Antique Featherstitch Extravaganza

“Needlework is a way to capture Love, Beauty, Peace & Time.” unknown

antique woolen petticoat, heavily embellished with surface embroidery, feather stitching and moth holes

 

Antique needlework has always intrigued me.  So when I spotted this petticoat in an antique shop many years ago, the owner was surprised when I smiled and purchased this moth-eaten slip.  Her eyes said “Why would you want that?”  but her mouth said, “THANK YOU!”

First, I’ve always wondered who made this and who wore it?  Whoever kept warm in this petticoat was either a beloved child or a tiny young lady.  The satin waist band measures a scant 22,”  has a lovely hand stitched buttonhole and a pearl button.  The length is 24″.  My first thought was just who would go to all this trouble for a child’s under garment?  Then, as a mother and grandmother who has spent countless hours on a single garment for a precious little one,  I laughed at that absurd thought.  And I know many of you are laughing, too!  At any rate, I’ll never know for whom this was stitched, but it’s obvious she was well loved.

Needlework is a way to capture Love, Beauty, Peace & Time.” unknown

Well, clearly there is little to be done with this moth-meal leftover other than study it.  And it certainly is worthy of careful scrutiny, with the exception of the moth holes.  Just look at the features.

The hemline design is just spectacular.  Worked with a heavy silk or rayon cord, the embroidery is heavy and elaborate.  Can you see where the hemline is faced? The wool is very lightweight, embroidered only through the top layer.  But the cutwork edge is stitched through both layers.

 

 

The tucks are deep and secured with feather stitching.  This decorative stitching is applied throughout the garment.

 

 

Three 1″ tucks are held in place with feather stitching, which also covers the seam of the hem to the skirt.

Feather stitches were applied along the center back placket to hold it in place.

 

Note the fullness of the skirt is drawn up with pleats instead of gathers.

 

There is only one seam, along the side, which I would have expected to be at the center back.  The seam allowance been pressed open and secured with even more feather stitches.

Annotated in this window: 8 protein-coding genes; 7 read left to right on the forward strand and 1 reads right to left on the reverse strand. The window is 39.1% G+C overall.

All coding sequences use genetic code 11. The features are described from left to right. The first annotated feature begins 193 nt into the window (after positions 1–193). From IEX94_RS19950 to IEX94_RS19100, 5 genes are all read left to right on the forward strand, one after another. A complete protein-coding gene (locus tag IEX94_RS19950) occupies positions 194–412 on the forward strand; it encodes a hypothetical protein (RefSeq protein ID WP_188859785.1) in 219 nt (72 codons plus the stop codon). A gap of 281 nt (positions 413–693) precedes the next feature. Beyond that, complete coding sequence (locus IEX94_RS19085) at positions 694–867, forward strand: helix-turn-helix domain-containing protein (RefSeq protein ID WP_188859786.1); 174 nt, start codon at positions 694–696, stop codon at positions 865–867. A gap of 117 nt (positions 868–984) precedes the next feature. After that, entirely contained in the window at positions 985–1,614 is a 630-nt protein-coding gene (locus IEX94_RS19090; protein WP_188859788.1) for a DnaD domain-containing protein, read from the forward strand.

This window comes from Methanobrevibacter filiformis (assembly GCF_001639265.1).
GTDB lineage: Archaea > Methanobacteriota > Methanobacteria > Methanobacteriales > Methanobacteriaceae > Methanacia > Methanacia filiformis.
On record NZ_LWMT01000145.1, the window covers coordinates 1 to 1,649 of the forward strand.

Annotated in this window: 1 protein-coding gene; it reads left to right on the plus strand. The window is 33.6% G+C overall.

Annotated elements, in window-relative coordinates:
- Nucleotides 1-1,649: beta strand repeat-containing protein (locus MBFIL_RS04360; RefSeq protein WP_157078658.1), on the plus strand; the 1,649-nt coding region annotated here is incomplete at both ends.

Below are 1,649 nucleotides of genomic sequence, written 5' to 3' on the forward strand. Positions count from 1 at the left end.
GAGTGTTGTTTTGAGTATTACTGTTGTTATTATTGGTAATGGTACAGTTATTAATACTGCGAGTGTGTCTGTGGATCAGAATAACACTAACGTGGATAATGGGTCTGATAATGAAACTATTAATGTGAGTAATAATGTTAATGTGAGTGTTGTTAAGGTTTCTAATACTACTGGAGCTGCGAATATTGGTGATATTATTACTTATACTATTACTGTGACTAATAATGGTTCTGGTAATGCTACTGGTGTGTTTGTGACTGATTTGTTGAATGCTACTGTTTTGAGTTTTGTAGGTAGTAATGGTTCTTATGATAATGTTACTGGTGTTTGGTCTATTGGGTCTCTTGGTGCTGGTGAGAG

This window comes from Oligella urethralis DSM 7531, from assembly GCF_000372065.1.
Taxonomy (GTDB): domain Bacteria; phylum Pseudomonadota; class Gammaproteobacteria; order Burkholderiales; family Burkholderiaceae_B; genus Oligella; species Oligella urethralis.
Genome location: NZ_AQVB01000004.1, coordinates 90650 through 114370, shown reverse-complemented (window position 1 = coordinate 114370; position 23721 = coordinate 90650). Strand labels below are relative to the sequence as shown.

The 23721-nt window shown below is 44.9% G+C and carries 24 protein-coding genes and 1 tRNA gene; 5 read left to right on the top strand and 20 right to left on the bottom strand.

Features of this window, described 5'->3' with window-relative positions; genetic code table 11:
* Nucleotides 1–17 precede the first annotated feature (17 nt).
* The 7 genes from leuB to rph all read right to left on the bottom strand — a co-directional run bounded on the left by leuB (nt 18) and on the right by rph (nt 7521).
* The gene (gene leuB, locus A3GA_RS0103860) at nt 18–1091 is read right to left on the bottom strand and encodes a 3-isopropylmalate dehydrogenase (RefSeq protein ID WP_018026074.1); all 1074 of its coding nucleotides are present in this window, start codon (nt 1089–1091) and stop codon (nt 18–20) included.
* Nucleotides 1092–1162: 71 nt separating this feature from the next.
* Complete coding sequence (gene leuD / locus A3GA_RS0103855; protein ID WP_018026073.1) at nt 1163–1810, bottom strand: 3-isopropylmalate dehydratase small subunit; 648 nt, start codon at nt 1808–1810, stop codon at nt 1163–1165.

Moth holes and all, I find this to be a lovely garment.  I might just try to duplicate the wide. open feather stitch with the My Custom Stitch feature on my Brother Dream Machine.   It is also on Brother top-of-the-line machines from the original 8500 (not the 8500D), the ULT 2002, 2002D, 2003D, Duetta 4000D, Duetta 4500D, Quattro 6000D  and  likely more.  Other machine brands may also have a design-your-own-stitch feature.  I’d love to have that stitch.

That’s all I know about this petticoat which was made with so much love.  I have really enjoyed gazing at it through the years and fantasizing about the adoring grandmother with a gray bun and a white apron who made it.  Of course, she was sitting in a rocker in front of the fireplace drinking a cup of tea, humming hymns, and adding love to each stitch.  What a pretty picture.

That’s my story and I’m stickin’ to it.

4 responses to “Antique Featherstitch Extravaganza

  1. from Martha Pullen forum: That slip is just lovely and I agree with you it was made with tender love and care. What a beautiful work of art for us to enjoy and dream about the person who might have worn it. If you ever decide to recreate please share.

  2. from Martha Pullen forum: Oh, my! That is gorgeous! Ahhh … I remember when I had a 23-inch waistline . Don’t think I’ll ever see that again.

  3. from Martha Pullen forum: That is so beautiful, the holes don’t even count. The workmanship is extraordinary and a pleasure to look at. I can see why you couldn’t pass it up in the shop. My dear grandmother wore simple flannel petticoats year round and it was the first time I’d ever heard of flannel undergarments of any kind. I sure didn’t know there have been woolen ones as well. Thank you so much for sharing your treasure.

  4. I love the petticoat Janice, what a beautiful garment and the workmanship is awesome. I’m glad you kept it, you could duplicate it. I find the way the ladies did vintage garments interesting and I love finding them to keep and study. Thanks for sharing with us.

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